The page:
US university grafts scalps from aborted babies onto ‘humanized’ mice
December 17, 2020 (LifeSiteNews) — The University of Pittsburgh is conducting medical research by grafting scalps from aborted babies onto rodents.
After publishing a report in the National Catholic Register about the many ways that aborted children are being used for scientific research at major universities and hospitals in the United States, author Stacy A. Trasancos tweeted a summary of her horrifying findings. She links the mengelian research to U.S. COVID-19 guru, Dr. Anthony Fauci:
Aborted baby scalps grafted onto mice. Their organs transplanted. Humanized mice developed at the University of Pittsburgh, all to study the immune system. Supported by Dr. Fauci's NIAID. Paid for by us.
Trasancos is Executive Director of Bishop Joseph Strickland's St. Philip Institute of Catechesis and Evangelization in the Diocese of Tyler, Texas.
Bishop Strickland retweeted her report, declaring:
These are crimes against humanity that should be prosecuted. Silence in the face of these atrocities simply adds to the evil. Wake up America! Demand that this stops NOW!
These are crimes against humanity that should be prosecuted. Silence in the face of these atrocities simply adds to the evil. Wake up America! Demand that this stops NOW! https://t.co/sKkDNOfLBJ— Bishop J. Strickland (@Bishopoftyler) December 17, 2020
In “How Aborted Children Are Used in Medical Research in 2020,” Trasancos explained that while currently there is heightened interest in the use of aborted fetal cell lines in COVID-19 vaccine research and production, the use of electively-aborted children by university, government, and industrial scientists for research is shockingly commonplace.
In a scientific report published at Nature.com in September, University of Pittsburgh research scientists explained unselfconsciously the basis for their study: “Human skin is a significant barrier for protection against pathogen transmission. Rodent models used to investigate human-specific pathogens that target the skin are generated by introducing human skin grafts to immunocompromised rodent strains.”
The researchers write that “Human fetal tissues were obtained from the Health Sciences Tissue Bank at the University of Pittsburgh. Human fetal tissues for constructing humanized rodents were handled and processed under biosafety level 2 conditions.”
Trasancos uncovered that the “full-thickness fetal skin was taken from humans aborted at the gestational age of 18 to 20 weeks of pregnancy at the Magee-Women’s Hospital and the University of Pittsburgh Health Sciences Tissue Bank.”
“Full-thickness human skin from fetuses was grafted onto rodents while simultaneously co-engrafting the same fetus’s lymphoid tissues and hematopoietic stem cells from the liver, so that the rodent models were humanized with organs and skin from the same child,” wrote Trasancos.
“From the aborted fetuses, thymus, liver, spleen and full-thickness skin were transplanted and grafted onto the rodents and allowed to grow. Then the rodent models were given a staph infection on the skin to study how the internal organs responded,” she added.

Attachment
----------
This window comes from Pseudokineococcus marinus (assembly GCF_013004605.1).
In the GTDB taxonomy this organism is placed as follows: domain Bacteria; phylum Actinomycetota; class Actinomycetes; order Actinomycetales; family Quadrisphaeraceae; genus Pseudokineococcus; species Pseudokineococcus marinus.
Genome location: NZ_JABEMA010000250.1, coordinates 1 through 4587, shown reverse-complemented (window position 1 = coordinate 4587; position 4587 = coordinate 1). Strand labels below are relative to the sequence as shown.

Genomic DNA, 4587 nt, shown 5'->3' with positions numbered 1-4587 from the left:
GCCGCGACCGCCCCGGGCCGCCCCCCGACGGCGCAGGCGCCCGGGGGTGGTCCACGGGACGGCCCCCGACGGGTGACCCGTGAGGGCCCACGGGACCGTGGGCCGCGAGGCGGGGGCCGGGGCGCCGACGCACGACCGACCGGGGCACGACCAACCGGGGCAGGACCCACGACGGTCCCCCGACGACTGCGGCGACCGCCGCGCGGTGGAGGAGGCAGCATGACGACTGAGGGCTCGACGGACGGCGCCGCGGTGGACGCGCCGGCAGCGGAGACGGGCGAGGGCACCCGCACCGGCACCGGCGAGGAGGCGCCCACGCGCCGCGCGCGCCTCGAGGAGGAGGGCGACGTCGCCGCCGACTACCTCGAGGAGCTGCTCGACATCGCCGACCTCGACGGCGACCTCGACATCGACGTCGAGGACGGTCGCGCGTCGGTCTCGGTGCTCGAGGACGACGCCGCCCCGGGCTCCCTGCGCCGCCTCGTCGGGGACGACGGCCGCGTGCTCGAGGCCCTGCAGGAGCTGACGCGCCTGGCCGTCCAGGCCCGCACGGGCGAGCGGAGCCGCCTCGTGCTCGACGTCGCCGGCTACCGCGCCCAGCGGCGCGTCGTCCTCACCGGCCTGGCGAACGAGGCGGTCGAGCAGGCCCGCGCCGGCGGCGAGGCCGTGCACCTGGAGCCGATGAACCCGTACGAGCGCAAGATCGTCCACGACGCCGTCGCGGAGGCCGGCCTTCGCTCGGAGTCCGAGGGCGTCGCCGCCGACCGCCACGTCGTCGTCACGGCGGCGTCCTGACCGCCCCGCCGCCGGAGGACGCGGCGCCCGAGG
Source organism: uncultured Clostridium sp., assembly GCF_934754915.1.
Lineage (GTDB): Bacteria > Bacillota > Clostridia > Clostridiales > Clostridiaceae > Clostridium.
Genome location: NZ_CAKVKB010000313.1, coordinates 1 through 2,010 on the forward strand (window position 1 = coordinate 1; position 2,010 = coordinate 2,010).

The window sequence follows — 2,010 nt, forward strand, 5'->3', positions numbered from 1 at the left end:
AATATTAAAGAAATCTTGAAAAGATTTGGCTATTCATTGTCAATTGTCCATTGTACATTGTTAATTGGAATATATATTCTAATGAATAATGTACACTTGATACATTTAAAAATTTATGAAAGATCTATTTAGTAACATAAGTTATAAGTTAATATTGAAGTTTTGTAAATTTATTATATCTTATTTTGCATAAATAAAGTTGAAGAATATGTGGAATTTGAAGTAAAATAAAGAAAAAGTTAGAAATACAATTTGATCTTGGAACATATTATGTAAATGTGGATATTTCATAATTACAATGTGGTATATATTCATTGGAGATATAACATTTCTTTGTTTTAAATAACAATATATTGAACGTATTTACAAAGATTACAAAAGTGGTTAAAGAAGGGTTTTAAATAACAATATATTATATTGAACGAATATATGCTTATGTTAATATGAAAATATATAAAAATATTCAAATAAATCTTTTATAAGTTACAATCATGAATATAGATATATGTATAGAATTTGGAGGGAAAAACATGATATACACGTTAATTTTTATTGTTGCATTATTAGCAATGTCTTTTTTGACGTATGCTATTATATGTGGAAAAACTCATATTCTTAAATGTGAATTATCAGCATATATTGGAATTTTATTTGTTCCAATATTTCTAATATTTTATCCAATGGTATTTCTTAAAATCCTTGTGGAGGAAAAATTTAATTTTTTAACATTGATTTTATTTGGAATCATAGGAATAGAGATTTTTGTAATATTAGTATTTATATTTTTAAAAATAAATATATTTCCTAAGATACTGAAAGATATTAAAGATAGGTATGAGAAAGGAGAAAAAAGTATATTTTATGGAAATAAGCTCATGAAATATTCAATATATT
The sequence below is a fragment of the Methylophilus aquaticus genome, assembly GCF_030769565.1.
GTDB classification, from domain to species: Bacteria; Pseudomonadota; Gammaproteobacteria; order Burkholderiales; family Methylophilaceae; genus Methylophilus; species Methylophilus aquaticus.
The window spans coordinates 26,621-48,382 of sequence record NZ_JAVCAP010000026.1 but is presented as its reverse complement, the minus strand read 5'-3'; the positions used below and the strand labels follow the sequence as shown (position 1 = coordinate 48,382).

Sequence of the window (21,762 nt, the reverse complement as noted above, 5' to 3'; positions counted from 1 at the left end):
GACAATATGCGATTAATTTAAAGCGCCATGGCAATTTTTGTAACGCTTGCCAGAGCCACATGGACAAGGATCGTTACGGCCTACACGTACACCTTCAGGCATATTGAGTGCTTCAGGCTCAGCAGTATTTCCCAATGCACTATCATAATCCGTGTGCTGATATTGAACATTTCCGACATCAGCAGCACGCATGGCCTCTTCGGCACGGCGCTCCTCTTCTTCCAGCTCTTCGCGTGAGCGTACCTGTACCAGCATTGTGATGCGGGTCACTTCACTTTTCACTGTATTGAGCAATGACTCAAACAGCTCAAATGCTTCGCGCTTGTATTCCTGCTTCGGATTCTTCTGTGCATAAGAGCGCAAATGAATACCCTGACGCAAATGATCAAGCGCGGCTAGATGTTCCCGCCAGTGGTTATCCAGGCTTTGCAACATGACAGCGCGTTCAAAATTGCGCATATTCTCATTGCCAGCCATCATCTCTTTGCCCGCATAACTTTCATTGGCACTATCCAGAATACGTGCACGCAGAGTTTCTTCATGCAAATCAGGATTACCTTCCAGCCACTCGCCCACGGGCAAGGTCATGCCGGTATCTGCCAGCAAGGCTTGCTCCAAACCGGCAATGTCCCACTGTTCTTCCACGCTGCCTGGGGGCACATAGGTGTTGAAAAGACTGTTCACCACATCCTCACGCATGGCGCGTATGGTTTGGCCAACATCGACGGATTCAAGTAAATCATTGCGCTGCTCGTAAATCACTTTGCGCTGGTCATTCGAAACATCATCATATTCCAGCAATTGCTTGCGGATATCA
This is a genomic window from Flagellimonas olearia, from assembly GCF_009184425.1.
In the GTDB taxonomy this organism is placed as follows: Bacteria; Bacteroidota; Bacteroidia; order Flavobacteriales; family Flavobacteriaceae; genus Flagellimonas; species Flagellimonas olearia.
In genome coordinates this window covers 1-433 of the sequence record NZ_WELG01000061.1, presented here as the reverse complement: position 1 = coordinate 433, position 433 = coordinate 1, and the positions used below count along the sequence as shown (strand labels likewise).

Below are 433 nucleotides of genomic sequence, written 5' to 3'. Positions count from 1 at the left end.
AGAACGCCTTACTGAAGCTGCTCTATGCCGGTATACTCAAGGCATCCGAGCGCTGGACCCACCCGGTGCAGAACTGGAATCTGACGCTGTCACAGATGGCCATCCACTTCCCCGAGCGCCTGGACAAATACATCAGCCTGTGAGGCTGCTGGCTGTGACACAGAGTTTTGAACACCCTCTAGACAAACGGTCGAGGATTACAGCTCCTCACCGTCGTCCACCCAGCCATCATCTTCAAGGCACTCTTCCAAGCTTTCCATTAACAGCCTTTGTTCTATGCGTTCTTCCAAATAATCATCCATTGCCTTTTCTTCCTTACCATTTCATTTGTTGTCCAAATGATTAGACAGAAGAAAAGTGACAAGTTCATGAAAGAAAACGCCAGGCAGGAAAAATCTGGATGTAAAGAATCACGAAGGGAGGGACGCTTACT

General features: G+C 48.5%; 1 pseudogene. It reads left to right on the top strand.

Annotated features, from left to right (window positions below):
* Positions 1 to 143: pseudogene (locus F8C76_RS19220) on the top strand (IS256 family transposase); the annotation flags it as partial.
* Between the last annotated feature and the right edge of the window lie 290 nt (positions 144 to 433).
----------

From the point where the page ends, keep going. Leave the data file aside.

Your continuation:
The human skin grafted over the rib cages of rodents grew blood vessels and immune cells, and human hair grew on the grafted fetal scalps. As Trasancos notes, “ Images literally show a patch of baby hair growing on a mouse’s back.”
Mothers reportedly provided written consent for their aborted children to be used in this research.
The research was supported by the National Institutes of Health (NIH) and the National Institute of Allergy and Infectious Diseases (NIAID), which has been headed by Anthony Fauci, M.D., since 1984. NIAID has partnered this year with Pharmaceutical giant Moderna to develop a COVID-19 vaccine.
Trasancos went on to cite two other recent studies that used aborted children.
For one in which researchers at the University of California and the California Environmental Protection Agency assessed exposure to certain fire retardants in unborn children, a total of 249 women scheduled for a second-trimester abortion were recruited. Trasancos summed up the disturbing nature of the research:
The paper emphasized the need for further study of fetuses in this gestational range. These second-trimester fetuses essentially lived their short lives in utero as analytical machines and then were used to provide information to keep children living in society safe.
For a third study, development of immunities in newborns, published in the journal Science, a team at Yale University’s Department of Immunology dissected the bodies of fifteen children aborted in the second trimester of pregnancy, removing their liver, bone marrow and spleen.
Trasancos noted that this research was also funded by NIH as well as by a fellowship at Yale and Pew Charitable Trusts.
At a fundamental level, life-saving research ought to preserve human dignity. The fetal specimens described in these scientific papers — the children who were killed and dissected like the best kind of lab rats — all deserved to be named and counted in the human family.
They were more than a statistic in a table of chemical exposure levels, or a chart of PBDE levels across maternal-placental-fetal biological matrices, or a chunk of scalp grafted grotesquely onto a rodent. They were unwanted children who were killed by an industry that exploited them to make the lives of the wanted humans better. Catholics have a duty to demand better from scientists.
According to her biography, Stacy A. Trasancos has a doctorate in chemistry and a master’s in dogmatic theology.